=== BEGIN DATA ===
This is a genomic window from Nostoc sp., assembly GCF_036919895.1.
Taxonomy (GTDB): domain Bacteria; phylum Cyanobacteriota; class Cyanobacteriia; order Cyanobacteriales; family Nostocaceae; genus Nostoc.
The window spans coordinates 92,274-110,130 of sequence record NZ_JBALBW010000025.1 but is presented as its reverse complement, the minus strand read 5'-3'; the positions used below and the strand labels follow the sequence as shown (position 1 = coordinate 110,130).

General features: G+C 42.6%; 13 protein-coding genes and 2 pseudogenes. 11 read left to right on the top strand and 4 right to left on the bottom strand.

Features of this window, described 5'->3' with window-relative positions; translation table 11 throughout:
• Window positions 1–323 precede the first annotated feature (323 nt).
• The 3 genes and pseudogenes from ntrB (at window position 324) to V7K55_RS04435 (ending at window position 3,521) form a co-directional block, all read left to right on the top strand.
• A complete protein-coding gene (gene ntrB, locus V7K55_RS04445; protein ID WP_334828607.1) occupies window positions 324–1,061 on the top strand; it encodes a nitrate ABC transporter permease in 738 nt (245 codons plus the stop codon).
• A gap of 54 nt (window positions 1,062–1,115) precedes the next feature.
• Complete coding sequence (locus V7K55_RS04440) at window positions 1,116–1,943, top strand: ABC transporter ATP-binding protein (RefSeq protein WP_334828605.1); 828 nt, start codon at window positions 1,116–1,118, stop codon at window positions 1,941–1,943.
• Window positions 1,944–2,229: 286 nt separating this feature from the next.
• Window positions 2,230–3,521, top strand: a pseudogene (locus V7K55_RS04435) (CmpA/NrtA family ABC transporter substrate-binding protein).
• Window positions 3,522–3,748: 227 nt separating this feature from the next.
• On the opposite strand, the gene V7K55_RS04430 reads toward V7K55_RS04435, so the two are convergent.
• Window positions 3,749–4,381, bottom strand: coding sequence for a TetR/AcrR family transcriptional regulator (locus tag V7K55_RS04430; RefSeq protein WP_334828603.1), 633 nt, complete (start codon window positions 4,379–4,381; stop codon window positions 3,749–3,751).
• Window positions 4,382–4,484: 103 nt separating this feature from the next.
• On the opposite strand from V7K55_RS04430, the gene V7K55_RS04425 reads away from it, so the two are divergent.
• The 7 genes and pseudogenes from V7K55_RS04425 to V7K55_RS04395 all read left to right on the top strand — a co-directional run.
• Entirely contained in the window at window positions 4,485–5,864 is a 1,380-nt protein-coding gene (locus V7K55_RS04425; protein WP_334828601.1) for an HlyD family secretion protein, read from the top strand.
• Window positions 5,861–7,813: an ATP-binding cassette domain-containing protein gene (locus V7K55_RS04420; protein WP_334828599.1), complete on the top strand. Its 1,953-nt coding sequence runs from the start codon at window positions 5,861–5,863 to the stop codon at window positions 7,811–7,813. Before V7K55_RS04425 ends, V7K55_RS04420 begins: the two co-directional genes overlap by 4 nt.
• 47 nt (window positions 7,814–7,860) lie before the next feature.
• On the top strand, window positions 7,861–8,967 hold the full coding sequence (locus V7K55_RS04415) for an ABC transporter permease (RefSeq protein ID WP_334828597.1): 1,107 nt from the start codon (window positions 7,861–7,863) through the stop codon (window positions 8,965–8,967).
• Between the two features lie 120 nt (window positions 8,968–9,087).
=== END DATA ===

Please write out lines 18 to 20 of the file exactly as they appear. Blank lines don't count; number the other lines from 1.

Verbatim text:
• The 7 genes and pseudogenes from V7K55_RS04425 to V7K55_RS04395 all read left to right on the top strand — a co-directional run.
• Entirely contained in the window at window positions 4,485–5,864 is a 1,380-nt protein-coding gene (locus V7K55_RS04425; protein WP_334828601.1) for an HlyD family secretion protein, read from the top strand.
• Window positions 5,861–7,813: an ATP-binding cassette domain-containing protein gene (locus V7K55_RS04420; protein WP_334828599.1), complete on the top strand. Its 1,953-nt coding sequence runs from the start codon at window positions 5,861–5,863 to the stop codon at window positions 7,811–7,813. Before V7K55_RS04425 ends, V7K55_RS04420 begins: the two co-directional genes overlap by 4 nt.